Manchester City vs Manchester Utd: The Forgotten Derby

The Manchester derby doesn't get the air time as some of football's greatest rivalries but trust this City fan, you should never underestimate the hatred between us.
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The Manchester derby doesn't get the air time as some of football's greatest rivalries but trust this City fan, you should never underestimate the hatred between us.

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When it comes to football fan rivalries, the one that exists between Manchester City and Manchester United never seems to get the air time it deserves.  This could be down to a few reasons.  One is that United have so many out-of-towners who just don’t understand, it has become widely perceived to be a rivalry that doesn’t really matter.   That said, judging by what I see on the internet, these people from the far flung reached of the UK and beyond get a vicarious thrill by hearing songs sung about City at the game; they repeat jibes about City fans coming from Stockport that they don’t fully comprehend and they sing about killing City with ‘hatchets and hammers, and Stanley knives and spanners’ when it’s doubtful they’ve even met a local City fan.  It’s these people who have perpetuated the myth that the only game United truly care about is the one versus Liverpool.  People like Ronnie Irani, (from Bolton, supports Wigan Rugby and Man Utd, you get the picture), but let’s be honest, if you weren’t brought up with City on your doorstep why would you care? Just over ten years ago we were in the third tier of the entire league so if you follow United just for the shiny baubles the rivalry with City wouldn’t even be on your radar.

The thing is, the local United fans do care about City and they always have done.   I’ve heard, “I hate Liverpool but the derby’s the big one for me” countless times from Mancunian and Salford reds, even when City were languishing in a division, or divisions, below the Premier League.  I’ve even had a heartfelt, “I wish you’d get promoted.  We miss it when you’ve gone.”  So what is ‘it’?  Well it’s not easy to pin down and I can well understand why it’s been given the swerve by most.  You see, it’s rare that families are divided on Derby Day like on Merseyside; there isn’t the religious bigotry of Glasgow; and there isn’t the cross-town hatred, which exists between Newcastle and Sunderland.   It’s hatred though, there’s no mistaking that.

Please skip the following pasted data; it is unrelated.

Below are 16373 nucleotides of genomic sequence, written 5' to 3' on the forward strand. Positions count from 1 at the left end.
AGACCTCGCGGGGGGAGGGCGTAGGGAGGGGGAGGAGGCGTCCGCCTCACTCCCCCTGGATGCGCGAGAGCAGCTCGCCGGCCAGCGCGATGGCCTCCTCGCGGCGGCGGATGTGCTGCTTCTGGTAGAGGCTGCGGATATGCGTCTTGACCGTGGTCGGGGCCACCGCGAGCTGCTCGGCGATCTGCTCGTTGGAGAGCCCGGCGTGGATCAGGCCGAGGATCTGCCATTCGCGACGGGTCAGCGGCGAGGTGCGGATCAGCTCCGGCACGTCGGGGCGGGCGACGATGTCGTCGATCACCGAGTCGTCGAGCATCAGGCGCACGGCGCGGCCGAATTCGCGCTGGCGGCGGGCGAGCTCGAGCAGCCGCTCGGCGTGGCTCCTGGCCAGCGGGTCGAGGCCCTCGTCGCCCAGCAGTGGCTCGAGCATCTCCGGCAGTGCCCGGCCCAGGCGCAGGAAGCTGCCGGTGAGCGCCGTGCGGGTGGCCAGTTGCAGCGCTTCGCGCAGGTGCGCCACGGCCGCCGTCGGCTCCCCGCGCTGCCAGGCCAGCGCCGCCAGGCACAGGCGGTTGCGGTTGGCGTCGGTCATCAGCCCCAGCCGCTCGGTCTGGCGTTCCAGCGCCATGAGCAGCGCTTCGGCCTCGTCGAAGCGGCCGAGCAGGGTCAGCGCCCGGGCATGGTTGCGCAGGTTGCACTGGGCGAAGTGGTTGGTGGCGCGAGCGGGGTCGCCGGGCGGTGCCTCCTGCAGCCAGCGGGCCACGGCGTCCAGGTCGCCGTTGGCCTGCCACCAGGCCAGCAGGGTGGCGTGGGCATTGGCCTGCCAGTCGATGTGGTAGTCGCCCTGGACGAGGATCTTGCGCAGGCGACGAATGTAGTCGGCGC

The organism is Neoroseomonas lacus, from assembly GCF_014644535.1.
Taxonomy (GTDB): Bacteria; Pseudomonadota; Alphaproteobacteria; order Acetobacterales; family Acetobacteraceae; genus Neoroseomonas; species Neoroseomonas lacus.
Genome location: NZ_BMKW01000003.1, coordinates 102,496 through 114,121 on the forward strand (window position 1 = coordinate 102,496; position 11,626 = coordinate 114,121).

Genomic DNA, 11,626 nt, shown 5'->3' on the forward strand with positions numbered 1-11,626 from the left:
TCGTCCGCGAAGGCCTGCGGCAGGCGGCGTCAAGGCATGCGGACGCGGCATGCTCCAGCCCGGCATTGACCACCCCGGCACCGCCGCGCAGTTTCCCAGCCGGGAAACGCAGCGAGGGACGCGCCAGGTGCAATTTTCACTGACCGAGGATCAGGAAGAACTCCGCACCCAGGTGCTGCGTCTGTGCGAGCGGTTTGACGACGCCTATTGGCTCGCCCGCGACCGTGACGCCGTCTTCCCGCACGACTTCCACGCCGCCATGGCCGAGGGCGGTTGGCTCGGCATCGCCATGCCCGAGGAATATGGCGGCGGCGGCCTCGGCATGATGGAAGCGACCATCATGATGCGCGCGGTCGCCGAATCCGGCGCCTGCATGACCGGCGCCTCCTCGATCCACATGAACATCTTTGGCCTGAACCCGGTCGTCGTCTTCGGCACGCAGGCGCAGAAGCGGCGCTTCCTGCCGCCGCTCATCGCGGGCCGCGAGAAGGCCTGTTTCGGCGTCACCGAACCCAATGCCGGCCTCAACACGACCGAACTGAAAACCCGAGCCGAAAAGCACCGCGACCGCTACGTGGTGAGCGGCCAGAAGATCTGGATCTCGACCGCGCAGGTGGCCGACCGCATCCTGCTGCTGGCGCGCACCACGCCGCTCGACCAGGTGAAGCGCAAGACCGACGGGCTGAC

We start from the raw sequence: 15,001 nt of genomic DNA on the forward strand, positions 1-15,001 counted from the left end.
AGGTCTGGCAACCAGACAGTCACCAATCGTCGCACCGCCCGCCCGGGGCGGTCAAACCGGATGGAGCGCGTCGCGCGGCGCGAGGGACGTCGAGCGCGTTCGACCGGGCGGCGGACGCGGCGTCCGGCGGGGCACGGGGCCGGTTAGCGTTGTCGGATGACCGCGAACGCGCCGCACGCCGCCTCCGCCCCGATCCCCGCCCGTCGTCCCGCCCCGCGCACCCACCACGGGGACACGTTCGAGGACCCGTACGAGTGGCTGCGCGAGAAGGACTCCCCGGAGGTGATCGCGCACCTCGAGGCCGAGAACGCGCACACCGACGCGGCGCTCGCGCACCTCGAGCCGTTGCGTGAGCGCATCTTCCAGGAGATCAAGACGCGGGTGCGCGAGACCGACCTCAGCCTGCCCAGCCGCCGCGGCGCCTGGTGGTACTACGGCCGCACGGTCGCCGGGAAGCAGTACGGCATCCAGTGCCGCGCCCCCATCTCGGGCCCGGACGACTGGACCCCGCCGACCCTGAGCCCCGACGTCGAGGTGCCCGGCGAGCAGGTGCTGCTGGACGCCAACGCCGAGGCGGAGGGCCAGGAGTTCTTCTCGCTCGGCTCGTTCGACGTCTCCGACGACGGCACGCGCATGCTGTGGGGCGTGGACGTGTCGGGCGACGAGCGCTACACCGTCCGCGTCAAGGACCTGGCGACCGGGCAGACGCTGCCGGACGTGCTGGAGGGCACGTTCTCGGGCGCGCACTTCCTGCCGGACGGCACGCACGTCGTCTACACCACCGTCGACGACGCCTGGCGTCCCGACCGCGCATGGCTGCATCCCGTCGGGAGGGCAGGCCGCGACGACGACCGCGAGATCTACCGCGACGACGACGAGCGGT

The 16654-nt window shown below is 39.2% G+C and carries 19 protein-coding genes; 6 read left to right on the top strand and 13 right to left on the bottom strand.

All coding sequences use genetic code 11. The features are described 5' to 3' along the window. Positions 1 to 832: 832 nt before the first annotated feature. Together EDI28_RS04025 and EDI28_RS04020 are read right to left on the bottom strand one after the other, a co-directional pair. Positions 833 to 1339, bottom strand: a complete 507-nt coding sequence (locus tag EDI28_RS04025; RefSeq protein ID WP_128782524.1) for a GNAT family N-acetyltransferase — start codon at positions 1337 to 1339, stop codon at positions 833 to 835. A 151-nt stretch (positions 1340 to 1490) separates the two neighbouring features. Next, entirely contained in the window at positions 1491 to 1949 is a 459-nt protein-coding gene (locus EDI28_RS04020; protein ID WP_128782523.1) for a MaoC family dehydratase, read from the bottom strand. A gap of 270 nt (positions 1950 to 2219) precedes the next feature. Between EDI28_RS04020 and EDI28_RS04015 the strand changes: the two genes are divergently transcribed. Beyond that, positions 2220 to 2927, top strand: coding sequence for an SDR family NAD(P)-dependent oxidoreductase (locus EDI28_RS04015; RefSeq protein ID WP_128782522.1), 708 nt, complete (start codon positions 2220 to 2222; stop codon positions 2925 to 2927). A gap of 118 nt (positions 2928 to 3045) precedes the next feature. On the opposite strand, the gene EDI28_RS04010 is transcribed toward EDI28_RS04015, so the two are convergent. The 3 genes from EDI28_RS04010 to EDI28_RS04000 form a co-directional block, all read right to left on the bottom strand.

I was born in March 1976, a month after we won the League Cup, the last trophy we lifted before 2011’s FA Cup win.  For many years I thought it was all my fault and considered walking away for the good of the club.  Luckily I didn’t, but I think Colin Schindler did.   You might have heard of Colin Schindler, he wrote a book called “Manchester United Ruined My Life”.  I’ve not spoken to a single local City fan who likes that book.  The title alone paints City fans as the victim.  The poor, downtrodden Blue permanently living in United’s shadow and cursing their very existence ever day.  Nothing could be further from the truth.  Look, we hate United.  The song goes “We only hate Man United” It’s true and I make no apologies for that.  I live my life in a two-club City.  You are supposed to hate the other lot with a passion.  Them’s the rules.  The tricky time for me came around the time City were plummeting the divisions and United were heading towards an unprecedented Treble.  I’ll happily admit the lines between my love for City and my hatred for United became somewhat blurred.  United weren’t ruining my life though.  City were doing that.

United still cared though.  God how they cared.  It was our journey through the divisions which gave birth to many anti-City jibes which I still read and hear used by United fans every single day.  For example, It was decided that the description of MCFC as a ‘Massive Club’ by players, staff and the fans had got too much and MASSIVE was now the word to use at every possible opportunity (if you’ve got a minute type “City Massive Club” into Google and marvel at the results).  So much so that the aim for top reds at the time was to phone up a national football phone-in, pretend to be a City fan and lament this massive club’s predicament.  An example from David Mellor’s phone-in back in the day, “I mean we’re a massive club, how can this be happening to us? In fact, we’re bigger than massive.  We’re enormous. No….WE’RE GARGANTUAN!!!”  Of course, Mellor didn’t twig did he? The pr*ck.  Keep an ear out as it still happens believe it or not.  If it’s ‘Bertie (Magoo, the Bitter Blue) from Stockport’, it’s a bored red with too much time on his hands, turn it off.   It was also our season in the third tier which meant we got a crowd of 3007 against Mansfield in the Auto Windscreens Cup.  That was a game too far in a season we regularly got in excess of 30,000 at Maine Road against such footballing giants as Macclesfield Town.  Next time you meet a red from the Manchester area, scribble down ‘3007’ on a piece of paper, show it to them and watch their reaction.  It’s ingrained on their brain.  That’s how much they cared.

As with all these United fanzine driven in-jokes though (we’re ‘the divs’, ‘the bitters’, ‘Berties’, we all come from Stockport) I actually don’t mind it too much coming from people from the Manchester area.  It’s the way it should be, and in the interest of fairness, the description of United as ‘Munichs’ has gradually slipped into common parlance at the match to the point where it’s used casually by many without any thought.  This is hardly going to endear us to them is it? It’s often used by people who, and this might be difficult to grasp by many, wouldn’t dream of singing a song about the air disaster itself.  I’ll be honest, I’ve described them as such in the past as a kid and tried to justify it with an ill-thought out explanation relating to United ultimately benefitting from the disaster by virtue of attracting fans from all over the country and beyond.  It’s not a line I peddle now I’m in my mid-30s.  Although the Munich songs are more or less extinct at games now, this is the nastier side of the rivalry, and it’s always been there and always will be.